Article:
Sec. 53a-180. Falsely reporting an incident in the first degree: Class D felony. (a) A person is guilty of falsely reporting an incident in the first degree when, knowing the information reported, conveyed or circulated to be false or baseless, such person: (1) Initiates or circulates a false report or warning of an alleged occurrence or impending occurrence of a fire, explosion, catastrophe or emergency under circumstances in which it is likely that public alarm or inconvenience will result; or (2) reports, by word or action, to any official or quasi-official agency or organization having the function of dealing with emergencies involving danger to life or property, an alleged occurrence or impending occurrence of a fire, explosion or other catastrophe or emergency which did not in fact occur or does not in fact exist.

posted by: maskedavenger on May 10, 2018  10:30am

Someone gets shot in the Yale dorm room? She opened her door, gave them a Yale ID, they continued to drag out the situation. Had they had the common sense to cut her lose and apologize at that point, this would not have been an issue. The fact that they say we want to investigate that you “belong” here is what gave away their racist motives. But one day karma will bite, it always does.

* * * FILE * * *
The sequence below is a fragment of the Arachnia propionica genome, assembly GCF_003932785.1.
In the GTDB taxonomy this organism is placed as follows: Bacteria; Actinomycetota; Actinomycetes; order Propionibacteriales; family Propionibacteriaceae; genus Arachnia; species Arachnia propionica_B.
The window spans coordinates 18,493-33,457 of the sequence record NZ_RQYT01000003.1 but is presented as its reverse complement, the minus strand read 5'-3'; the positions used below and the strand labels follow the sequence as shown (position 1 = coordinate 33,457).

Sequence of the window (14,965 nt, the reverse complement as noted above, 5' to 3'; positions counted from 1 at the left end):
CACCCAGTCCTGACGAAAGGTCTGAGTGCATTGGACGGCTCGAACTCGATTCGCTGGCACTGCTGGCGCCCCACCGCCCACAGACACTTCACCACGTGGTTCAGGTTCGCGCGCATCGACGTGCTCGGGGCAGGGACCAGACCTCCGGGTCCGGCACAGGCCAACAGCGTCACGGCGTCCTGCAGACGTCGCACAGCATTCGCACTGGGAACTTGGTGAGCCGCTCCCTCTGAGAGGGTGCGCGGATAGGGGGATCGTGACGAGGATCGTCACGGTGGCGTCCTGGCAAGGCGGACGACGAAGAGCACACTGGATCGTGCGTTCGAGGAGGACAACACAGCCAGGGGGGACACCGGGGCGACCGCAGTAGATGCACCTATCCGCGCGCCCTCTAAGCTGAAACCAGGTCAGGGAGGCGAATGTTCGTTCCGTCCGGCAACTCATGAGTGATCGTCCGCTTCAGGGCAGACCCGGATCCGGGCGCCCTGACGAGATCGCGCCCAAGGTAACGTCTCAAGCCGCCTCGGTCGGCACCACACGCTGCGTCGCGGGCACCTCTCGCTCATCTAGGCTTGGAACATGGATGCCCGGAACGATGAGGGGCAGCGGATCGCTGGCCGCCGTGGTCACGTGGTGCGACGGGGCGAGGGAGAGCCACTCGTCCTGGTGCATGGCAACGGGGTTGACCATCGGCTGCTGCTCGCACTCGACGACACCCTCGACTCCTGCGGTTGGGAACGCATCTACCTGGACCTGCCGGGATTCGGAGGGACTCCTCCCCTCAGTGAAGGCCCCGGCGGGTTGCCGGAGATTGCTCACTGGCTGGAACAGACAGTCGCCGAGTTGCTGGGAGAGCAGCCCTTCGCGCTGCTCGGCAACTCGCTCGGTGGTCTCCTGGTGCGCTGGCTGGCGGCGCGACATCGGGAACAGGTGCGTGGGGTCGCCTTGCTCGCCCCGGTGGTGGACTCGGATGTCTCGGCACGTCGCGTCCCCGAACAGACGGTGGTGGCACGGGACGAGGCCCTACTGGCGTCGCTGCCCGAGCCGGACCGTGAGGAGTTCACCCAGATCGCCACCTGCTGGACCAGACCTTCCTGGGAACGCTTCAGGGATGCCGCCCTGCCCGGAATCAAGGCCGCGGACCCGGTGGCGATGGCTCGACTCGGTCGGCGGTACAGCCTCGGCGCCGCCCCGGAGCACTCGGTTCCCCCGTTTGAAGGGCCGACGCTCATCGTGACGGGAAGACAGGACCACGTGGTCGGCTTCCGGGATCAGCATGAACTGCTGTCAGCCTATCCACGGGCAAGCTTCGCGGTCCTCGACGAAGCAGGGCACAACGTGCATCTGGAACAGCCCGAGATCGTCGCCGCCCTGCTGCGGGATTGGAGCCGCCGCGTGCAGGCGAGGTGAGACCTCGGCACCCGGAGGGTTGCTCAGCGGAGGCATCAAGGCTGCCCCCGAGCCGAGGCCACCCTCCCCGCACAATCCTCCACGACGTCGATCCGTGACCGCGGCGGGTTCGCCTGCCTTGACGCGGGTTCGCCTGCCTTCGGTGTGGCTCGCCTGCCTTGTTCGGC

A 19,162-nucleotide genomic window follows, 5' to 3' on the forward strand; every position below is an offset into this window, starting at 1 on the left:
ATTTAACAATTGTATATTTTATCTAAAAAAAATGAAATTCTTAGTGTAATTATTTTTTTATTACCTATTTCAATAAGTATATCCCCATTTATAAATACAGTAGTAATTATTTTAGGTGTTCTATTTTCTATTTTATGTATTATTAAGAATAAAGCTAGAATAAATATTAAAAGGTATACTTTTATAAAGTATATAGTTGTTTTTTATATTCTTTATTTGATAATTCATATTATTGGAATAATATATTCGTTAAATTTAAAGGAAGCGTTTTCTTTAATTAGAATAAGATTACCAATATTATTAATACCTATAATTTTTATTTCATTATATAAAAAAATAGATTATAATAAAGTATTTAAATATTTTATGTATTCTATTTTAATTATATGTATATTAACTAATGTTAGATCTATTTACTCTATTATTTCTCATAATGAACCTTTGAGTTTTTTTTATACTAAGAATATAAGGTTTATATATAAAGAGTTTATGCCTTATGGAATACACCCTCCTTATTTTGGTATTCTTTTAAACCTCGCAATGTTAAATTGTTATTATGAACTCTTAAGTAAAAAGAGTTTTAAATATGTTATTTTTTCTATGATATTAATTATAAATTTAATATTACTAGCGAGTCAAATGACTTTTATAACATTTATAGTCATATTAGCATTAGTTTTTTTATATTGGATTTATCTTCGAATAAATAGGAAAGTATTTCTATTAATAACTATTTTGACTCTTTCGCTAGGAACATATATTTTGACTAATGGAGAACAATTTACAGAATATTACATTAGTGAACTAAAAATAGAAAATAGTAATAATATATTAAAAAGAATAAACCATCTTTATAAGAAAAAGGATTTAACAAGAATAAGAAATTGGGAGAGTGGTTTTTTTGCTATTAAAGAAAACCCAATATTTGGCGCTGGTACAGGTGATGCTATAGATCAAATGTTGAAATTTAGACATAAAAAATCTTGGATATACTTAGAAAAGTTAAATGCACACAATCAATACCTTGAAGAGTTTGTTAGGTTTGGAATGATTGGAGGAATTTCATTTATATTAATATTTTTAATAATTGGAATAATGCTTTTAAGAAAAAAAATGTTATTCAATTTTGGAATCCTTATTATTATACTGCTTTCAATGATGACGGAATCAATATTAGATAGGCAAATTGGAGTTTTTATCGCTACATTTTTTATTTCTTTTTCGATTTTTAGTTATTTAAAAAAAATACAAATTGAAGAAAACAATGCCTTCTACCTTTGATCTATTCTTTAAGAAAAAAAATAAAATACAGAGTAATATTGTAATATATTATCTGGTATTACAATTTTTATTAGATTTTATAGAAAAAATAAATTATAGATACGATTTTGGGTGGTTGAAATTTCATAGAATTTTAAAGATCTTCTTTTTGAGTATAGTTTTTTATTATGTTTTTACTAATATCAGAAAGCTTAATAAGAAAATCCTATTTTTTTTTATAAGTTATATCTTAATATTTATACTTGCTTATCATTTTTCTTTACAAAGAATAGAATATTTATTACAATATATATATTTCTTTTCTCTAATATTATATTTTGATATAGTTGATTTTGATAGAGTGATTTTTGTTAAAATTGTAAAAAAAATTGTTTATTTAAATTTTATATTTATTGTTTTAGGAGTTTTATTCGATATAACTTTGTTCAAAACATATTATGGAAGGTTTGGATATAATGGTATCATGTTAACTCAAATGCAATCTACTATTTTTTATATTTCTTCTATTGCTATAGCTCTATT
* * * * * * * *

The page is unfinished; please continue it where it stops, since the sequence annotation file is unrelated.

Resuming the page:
posted by: THREEFIFTHS on May 10, 2018  10:48am

@ SpecialK.It Never Stops for people of color.

White Neighbor Calls Cops On Bob Marley’s Granddaughter To Falsely Accuse Her Of Robbing An Airbnb

Got surrounded by the police for being black in a white neighborhood,” one of the guests, Donisha Prendergast, a filmmaker and a granddaughter of Bob Marley, wrote on Instagram.

A mom on a college tour called the cops on two Native American teens because they made her ‘nervous’

Friday, the university’s police released the audio of the 911 call in which the parent reports 19-year-old Thomas Kanewakeron Gray and 17-year-old Lloyd Skanahwati Gray. She says their behavior is odd and that they’re wearing “black clothing.” The school also released footage of officers pulling the teens out of the group to question them.

A group of black women say a golf course called the cops on them for playing too slow

Nordstrom Rack apologizes after calling the police on three black teens who were shopping for prom